Look, you are free to not read this. I’m mainly concerned about people clicking on links or forwarding them, while not reading beyond the first two sentences.
If you got this far, Thanks!
I run into issues of young people not ‘seeing’ information in front of them, because their brains have become trained bypass information on a screen and look for images and videos. They are good ‘readers’ as the data shows. They borrow a lot of books, for sure. However they seem inattentive to information, even on beautifully laid out web pages.
Does it have something to do with our newfound desire to share, reducing our appetite to absorb, and for conversations, as Emerson Csorba says. [“Online sharing and selfies erode the value of our private lives“]
The article for the above quote is here at the New York Times article on Digital Connectedness. Worth a read.
If you got this far, I’m flattered. Thanks!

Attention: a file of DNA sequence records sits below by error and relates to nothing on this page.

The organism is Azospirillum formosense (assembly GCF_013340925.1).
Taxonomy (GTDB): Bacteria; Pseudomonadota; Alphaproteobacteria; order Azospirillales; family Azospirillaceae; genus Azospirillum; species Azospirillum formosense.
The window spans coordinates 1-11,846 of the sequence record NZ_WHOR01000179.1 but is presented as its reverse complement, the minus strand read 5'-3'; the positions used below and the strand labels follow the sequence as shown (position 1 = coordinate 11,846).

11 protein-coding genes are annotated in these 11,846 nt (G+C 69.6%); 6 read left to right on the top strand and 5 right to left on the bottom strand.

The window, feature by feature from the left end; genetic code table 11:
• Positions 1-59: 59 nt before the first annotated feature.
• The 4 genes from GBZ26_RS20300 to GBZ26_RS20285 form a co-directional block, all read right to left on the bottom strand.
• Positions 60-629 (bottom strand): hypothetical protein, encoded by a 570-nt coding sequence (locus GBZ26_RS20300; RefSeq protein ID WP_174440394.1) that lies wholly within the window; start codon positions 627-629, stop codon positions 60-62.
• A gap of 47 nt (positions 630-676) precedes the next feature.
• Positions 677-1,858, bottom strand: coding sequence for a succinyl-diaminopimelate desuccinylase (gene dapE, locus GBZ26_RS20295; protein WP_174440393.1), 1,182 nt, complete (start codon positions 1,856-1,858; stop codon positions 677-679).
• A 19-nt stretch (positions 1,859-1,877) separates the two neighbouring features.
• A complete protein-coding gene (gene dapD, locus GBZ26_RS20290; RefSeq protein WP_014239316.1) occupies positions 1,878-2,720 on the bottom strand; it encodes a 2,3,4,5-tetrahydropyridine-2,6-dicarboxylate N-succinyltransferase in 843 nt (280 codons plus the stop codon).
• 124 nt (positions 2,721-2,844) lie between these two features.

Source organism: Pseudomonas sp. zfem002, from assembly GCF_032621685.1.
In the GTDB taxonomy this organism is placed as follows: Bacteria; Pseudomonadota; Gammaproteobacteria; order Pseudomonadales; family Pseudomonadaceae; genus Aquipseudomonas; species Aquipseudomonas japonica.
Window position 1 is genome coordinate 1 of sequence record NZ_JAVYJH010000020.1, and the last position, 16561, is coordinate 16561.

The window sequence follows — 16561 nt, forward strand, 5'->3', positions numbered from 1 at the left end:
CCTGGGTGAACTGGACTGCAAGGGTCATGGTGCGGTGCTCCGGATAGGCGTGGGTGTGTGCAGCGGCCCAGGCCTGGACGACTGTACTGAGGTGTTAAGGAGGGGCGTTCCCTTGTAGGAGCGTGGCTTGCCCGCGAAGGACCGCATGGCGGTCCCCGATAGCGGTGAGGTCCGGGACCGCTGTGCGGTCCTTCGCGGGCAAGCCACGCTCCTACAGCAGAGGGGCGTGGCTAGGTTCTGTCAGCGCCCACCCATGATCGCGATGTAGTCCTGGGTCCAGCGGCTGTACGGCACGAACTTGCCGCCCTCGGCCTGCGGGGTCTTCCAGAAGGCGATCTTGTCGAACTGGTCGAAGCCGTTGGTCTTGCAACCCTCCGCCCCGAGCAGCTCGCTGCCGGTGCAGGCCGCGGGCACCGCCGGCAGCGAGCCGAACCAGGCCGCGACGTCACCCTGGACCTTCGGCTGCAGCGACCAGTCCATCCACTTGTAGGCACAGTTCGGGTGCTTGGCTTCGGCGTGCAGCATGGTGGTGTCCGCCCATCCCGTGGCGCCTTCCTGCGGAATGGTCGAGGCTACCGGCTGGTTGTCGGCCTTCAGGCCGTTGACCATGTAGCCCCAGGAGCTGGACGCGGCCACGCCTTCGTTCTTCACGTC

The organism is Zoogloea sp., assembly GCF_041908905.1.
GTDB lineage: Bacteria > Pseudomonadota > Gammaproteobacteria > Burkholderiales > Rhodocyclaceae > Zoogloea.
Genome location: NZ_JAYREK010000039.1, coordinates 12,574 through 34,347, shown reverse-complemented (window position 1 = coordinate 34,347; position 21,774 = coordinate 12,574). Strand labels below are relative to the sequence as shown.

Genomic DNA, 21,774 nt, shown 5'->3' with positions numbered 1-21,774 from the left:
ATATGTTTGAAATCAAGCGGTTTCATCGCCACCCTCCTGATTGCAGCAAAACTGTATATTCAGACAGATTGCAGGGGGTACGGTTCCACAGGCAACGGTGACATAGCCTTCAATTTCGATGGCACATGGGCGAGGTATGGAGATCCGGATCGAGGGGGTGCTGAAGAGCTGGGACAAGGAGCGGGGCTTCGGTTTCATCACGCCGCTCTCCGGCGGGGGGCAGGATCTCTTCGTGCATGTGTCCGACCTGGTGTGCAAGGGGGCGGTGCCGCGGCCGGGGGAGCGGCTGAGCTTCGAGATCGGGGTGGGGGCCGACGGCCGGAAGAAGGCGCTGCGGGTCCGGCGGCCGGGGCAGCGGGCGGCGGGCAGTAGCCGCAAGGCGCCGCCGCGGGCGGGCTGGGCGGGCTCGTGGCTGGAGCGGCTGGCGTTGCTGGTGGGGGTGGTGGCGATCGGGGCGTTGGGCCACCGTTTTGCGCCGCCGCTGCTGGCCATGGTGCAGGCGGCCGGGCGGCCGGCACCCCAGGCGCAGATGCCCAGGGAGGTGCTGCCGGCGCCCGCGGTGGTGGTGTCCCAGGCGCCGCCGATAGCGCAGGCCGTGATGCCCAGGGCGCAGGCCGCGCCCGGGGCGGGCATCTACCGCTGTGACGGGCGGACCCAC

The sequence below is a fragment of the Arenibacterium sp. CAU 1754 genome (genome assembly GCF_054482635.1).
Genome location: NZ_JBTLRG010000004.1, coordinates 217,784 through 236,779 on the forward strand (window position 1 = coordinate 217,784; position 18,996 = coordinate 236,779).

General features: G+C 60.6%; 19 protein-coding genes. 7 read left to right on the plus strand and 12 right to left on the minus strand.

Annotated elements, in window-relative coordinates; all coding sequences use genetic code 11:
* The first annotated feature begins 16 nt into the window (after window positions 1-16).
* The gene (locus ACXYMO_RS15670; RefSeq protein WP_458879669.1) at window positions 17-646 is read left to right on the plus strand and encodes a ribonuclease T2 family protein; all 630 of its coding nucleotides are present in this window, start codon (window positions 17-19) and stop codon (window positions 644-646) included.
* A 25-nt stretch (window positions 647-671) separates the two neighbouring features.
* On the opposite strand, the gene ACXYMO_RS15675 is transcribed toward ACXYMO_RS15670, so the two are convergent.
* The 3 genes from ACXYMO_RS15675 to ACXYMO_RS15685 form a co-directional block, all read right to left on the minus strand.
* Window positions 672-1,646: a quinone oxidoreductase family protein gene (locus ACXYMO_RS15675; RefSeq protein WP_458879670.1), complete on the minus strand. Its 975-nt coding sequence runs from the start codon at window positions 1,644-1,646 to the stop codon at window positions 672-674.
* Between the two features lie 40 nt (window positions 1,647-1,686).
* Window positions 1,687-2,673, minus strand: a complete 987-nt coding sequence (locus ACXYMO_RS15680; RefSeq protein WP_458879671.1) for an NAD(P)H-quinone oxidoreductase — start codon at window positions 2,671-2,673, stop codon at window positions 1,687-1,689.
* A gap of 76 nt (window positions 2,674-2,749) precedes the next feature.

So how do students read in the digital era? Or rather, how is reading taught today to digital natives? Sadly, in many places, no differently from the pre-digital era. I read a long (warning: long!) article in Education Week, where reporter Liana Heitin says that “practitioners have few guidelines, and many are simply adapting their lessons as they see fit.” Those in literacy studies recommend that we adopt a simultaneous approach, teaching traditional and digital reading skills.
My gut feeling is we assume too much that seeing young people click on topics and pages. It makes us believe that they click, therefore the must be reading. The linear experience is being remodeled by a hyperlinked, non-linear experience even while we watch. Given the powerful desire to share instead of absorb, the non-linear experience may be not as great as advertised.
If you got THIS far, I would like to talk to you!
(There is, intentionally, no picture in this post. What made you read on?)